When Jack Button looks at Reggie Savage, he doesn't see color. What he sees is one of the most precocious hockey players in the Washington Capitals' system.
When Robbie Laird looks at Reggie Savage, he doesn't find an attitude problem. What he finds is a gifted player with the determination to make a living in the high-risk area around the opposition goal mouth.
When Jean Guy Savage looks at Reggie Savage, he doesn't just feel familial pride. What he feels is the satisfaction of knowing he has helped his adopted son achieve something that otherwise would have seemed impossible.
These are snapshots of a 20-year-old prodigy, as seen by a not-so-coincidental cast of characters.
It was after Button's evaluation as director of player personnel that the Caps made Savage a first-round draft choice in 1988. It was under Laird's tutelage as coach of the Baltimore Skipjacks this season that Savage squashed the notion he was a prima donna. And it was through the love of Jean and Rita Savage that all this began to unfold 20 years ago.
Clearly, the Reggie Savage saga is no typical Canadian-boy-makes-good-in-hockey story.
Here is a young man who already has broken through racial barriers, not once, but twice in his lifetime. The son of a Haitian immigrant to Canada, Savage was taken in by a white, French-speaking family in Montreal when he was 1 month old. Now he is one of a handful of black athletes in a sport dominated by whites.
The improbability is not lost on Savage.
"I feel very lucky," he said. "If my parents didn't adopt me and give me the education I got, I would not be playing hockey right now. I was lucky to find great parents, and to have brothers and a sister who support me. That's why my whole life has been so good, why I have such a positive outlook."
It is hard to imagine a more unlikely beginning. Timing and fate were key elements when Reggie wound up with the Savage family in the spring of 1970.
"We were not looking to adopt," Jean Savage said. "We already had three children."
But there was a strike at the orphanage where Reggie's birth mother had placed him. The orphanage asked the Montreal community to absorb, temporarily, some of the 600 children in its care. Jean and Rita, having heard the plea over the radio, responded. A week later, they got Reggie.
It was an instant love match. "All the family loved him so much," Jean said. "There was never any problem. His brothers and sister adopted him in every sense of the word right at the beginning."
Instead of returning Reggie when the strike ended, the Savages asked to keep him. The birth mother, with obvious reluctance, said she wouldn't sign the legal documents until Reggie was 5.
TTC "It was a nervous five years," Jean said.
The long vigil ended on schedule, though, and Reggie officially became a Savage at age 5. It was also about that time that Rita put him on skates for the first time. She ran the family restaurant at a local ice rink and enrolled him in hockey school as much to occupy his time as to teach him to skate.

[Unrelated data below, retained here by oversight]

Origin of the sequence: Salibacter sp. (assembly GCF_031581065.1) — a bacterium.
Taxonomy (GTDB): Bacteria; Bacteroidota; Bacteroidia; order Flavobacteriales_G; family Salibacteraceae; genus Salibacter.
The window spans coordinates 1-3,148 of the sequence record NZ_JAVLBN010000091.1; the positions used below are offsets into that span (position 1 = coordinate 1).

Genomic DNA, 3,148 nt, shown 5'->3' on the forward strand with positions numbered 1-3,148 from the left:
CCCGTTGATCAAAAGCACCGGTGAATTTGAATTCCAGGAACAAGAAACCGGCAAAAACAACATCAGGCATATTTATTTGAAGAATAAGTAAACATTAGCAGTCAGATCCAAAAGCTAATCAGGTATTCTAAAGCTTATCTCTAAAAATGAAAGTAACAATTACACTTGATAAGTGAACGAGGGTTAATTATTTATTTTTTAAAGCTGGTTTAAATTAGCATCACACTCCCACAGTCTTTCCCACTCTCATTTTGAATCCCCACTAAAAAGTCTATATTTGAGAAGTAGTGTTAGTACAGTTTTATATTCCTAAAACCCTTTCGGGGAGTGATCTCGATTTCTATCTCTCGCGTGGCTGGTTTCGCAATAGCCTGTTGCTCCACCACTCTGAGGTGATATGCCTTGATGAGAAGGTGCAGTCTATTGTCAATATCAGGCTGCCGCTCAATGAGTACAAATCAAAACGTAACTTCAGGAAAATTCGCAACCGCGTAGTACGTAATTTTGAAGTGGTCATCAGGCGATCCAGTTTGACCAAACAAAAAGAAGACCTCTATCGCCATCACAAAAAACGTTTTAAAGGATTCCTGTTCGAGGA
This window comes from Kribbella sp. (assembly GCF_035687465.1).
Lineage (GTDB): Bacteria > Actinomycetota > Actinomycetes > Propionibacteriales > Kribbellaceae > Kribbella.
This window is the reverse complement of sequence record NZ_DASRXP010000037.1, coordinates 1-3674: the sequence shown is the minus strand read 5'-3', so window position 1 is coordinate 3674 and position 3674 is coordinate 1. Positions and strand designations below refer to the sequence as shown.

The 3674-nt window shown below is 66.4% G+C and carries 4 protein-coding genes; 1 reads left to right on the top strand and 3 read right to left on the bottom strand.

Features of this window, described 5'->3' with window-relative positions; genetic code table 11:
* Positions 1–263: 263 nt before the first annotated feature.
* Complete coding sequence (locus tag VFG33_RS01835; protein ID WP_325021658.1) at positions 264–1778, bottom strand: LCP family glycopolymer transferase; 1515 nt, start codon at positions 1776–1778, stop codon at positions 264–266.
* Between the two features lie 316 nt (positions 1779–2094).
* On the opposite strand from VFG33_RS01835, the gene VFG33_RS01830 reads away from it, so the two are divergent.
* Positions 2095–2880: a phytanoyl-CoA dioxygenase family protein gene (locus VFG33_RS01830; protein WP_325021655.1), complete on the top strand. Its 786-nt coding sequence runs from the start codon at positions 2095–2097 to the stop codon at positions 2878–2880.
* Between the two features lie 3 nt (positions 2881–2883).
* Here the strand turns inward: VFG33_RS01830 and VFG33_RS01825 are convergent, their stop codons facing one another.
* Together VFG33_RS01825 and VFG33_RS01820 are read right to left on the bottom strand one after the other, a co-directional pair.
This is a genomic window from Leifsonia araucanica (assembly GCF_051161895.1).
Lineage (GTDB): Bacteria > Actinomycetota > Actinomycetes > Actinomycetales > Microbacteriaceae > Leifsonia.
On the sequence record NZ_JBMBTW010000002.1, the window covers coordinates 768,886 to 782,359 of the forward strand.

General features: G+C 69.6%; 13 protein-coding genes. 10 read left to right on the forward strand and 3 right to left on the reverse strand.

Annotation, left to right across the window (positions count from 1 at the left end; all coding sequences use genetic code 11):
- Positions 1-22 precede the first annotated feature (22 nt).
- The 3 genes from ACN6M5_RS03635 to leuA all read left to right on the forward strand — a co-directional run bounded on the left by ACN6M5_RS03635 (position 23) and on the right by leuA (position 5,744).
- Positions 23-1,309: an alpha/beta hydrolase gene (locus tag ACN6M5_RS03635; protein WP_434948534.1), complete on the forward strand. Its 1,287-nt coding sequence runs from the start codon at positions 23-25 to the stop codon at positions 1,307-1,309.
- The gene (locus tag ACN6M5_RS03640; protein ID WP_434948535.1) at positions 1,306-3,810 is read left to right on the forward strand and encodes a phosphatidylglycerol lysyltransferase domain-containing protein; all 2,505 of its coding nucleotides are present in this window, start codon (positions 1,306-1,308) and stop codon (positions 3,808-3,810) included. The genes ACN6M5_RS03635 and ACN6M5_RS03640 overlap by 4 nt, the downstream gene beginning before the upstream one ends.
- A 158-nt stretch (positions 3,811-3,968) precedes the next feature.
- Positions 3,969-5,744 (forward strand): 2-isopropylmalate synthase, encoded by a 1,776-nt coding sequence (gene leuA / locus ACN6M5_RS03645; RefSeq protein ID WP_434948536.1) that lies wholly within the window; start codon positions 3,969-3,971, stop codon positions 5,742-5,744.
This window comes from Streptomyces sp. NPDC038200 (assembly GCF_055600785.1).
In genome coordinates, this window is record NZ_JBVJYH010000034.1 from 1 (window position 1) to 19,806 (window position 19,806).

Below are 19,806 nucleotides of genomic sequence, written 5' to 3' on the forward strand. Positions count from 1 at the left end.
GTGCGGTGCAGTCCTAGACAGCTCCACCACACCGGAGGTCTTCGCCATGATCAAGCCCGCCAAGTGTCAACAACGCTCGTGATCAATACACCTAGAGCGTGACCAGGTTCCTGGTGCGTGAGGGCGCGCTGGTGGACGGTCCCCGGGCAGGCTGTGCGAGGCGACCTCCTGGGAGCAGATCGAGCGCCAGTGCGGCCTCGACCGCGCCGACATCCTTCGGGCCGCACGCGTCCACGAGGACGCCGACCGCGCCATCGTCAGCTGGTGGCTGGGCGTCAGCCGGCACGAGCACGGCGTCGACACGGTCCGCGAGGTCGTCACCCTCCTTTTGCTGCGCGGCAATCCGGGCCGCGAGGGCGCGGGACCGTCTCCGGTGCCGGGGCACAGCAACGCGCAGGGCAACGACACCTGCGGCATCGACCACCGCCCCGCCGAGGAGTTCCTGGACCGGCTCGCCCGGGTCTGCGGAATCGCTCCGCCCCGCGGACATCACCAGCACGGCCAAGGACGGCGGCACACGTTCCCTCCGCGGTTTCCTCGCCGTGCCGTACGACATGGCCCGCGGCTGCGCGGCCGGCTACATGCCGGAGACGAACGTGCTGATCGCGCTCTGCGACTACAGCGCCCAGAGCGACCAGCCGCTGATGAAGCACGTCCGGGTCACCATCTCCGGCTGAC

But then a marvelous thing happened. Reggie quickly moved to the head of his hockey class, and it didn't take long for everyone to see he had a future on ice.
To best serve that future, Jean Savage mapped out a careful course of action. The Savages enrolled Reggie in private school, a school where Jean was the director. They also rented private ice time for Reggie to improve his skating.
"I started to give him all the chances I could," Jean said. "I put him in the best school to learn English. I pushed him to give him the necessary tools."
Two other fatherly touches: Reggie was not allowed to use a slap shot before he turned 14 ("You can't control it at that age," Jean explained) and he was not permitted to weight train until then, either. Interestingly enough, Reggie does not now possess a dynamite slap shot.
From this controlled climate, Reggie evolved into an offensive terror, cultivating a feel for the net and a knack for hitting it. As for defense, "My coaches said just score goals, don't worry about defense," Savage remembered.
Savage had it all as a youngster. He was handsome and intelligent. He was a good athlete and popular in school. Being black in a white family had proved no problem at all. Neither has it proved to be a problem in hockey.
There were a few racial slurs during three seasons of junior hockey at Victoriaville, Quebec. "But it was never a big thing," he said. "I was a good player on my team. They wanted to get me off my game. It was nothing personal. For me it was a challenge."
He met the challenge. A center, he scored 68 goals in 68 games during the 1987-88 season. As the Caps' first-round pick in 1988, Savage totaled 58 goals in 54 games at Victoriaville.
Then came the first real hardship of his career. The Caps did not take him on a preseason trip to the Soviet Union a year ago. He felt slighted.